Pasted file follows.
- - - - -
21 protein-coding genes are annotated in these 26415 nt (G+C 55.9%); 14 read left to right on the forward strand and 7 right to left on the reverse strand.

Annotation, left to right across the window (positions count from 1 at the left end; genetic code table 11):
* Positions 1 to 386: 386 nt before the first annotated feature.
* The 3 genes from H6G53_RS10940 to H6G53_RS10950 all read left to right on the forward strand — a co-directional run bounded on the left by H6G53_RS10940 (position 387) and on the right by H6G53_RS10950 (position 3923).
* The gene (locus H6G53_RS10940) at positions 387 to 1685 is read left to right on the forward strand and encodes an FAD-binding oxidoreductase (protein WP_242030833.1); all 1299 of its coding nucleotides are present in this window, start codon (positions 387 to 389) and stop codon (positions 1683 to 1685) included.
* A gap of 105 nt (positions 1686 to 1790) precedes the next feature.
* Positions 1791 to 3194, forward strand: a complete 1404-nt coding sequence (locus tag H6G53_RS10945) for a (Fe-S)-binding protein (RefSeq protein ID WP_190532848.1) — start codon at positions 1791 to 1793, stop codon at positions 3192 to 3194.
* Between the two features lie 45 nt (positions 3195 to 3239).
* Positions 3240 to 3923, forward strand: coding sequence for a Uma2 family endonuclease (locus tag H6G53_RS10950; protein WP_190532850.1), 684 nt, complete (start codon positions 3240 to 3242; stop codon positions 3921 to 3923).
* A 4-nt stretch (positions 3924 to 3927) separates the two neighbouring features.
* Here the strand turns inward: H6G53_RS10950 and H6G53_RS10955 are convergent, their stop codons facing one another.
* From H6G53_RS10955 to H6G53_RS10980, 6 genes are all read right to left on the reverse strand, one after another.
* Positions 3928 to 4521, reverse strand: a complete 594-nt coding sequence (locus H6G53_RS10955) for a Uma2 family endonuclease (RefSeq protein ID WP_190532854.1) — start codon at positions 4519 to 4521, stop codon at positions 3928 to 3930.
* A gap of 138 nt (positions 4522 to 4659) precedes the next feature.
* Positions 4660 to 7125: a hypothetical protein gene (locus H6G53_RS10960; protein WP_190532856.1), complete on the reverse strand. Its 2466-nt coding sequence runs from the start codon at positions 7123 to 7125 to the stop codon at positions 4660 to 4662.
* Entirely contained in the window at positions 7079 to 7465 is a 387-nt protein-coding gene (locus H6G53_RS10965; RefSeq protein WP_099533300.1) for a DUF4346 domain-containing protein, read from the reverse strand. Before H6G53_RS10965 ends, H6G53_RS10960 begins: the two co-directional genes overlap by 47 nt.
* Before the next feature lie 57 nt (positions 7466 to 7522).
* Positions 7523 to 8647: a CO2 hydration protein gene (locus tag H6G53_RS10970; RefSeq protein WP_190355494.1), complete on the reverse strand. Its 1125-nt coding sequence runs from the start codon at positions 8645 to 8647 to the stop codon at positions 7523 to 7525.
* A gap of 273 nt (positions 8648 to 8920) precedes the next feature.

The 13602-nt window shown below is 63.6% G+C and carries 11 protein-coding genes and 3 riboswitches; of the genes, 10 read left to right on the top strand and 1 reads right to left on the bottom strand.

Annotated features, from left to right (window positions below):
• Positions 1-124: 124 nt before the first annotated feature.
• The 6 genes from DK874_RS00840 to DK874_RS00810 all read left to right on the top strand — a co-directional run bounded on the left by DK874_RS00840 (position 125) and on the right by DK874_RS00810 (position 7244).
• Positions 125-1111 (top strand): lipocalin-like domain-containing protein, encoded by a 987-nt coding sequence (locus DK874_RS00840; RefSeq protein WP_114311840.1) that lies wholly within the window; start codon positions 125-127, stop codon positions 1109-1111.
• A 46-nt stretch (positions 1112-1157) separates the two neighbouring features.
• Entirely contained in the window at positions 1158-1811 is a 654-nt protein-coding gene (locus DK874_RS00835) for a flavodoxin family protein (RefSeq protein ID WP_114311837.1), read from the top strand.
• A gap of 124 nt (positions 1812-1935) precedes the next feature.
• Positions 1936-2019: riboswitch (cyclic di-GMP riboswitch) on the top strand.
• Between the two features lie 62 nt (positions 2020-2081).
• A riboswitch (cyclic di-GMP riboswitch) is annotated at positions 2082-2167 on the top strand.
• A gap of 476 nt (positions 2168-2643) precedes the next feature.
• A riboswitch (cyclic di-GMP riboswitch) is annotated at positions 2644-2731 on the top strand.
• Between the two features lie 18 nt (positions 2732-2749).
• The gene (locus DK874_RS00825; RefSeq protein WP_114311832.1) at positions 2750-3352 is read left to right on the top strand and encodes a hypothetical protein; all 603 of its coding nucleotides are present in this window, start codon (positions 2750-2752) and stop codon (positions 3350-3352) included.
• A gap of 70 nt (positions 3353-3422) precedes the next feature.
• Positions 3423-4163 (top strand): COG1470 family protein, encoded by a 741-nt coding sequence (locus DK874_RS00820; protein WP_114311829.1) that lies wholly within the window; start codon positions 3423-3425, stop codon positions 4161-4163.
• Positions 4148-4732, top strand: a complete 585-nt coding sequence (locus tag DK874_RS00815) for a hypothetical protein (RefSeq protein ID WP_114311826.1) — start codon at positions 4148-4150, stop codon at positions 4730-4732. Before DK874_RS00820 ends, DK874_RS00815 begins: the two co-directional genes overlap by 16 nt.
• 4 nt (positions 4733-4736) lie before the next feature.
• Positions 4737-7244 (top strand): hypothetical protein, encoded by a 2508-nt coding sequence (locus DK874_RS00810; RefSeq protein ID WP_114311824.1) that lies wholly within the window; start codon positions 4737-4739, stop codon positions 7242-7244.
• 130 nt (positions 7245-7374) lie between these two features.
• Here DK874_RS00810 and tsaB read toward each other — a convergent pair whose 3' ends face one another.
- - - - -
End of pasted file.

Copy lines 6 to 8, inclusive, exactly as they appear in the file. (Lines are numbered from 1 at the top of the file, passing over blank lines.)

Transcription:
* A gap of 105 nt (positions 1686 to 1790) precedes the next feature.
* Positions 1791 to 3194, forward strand: a complete 1404-nt coding sequence (locus tag H6G53_RS10945) for a (Fe-S)-binding protein (RefSeq protein ID WP_190532848.1) — start codon at positions 1791 to 1793, stop codon at positions 3192 to 3194.
* Between the two features lie 45 nt (positions 3195 to 3239).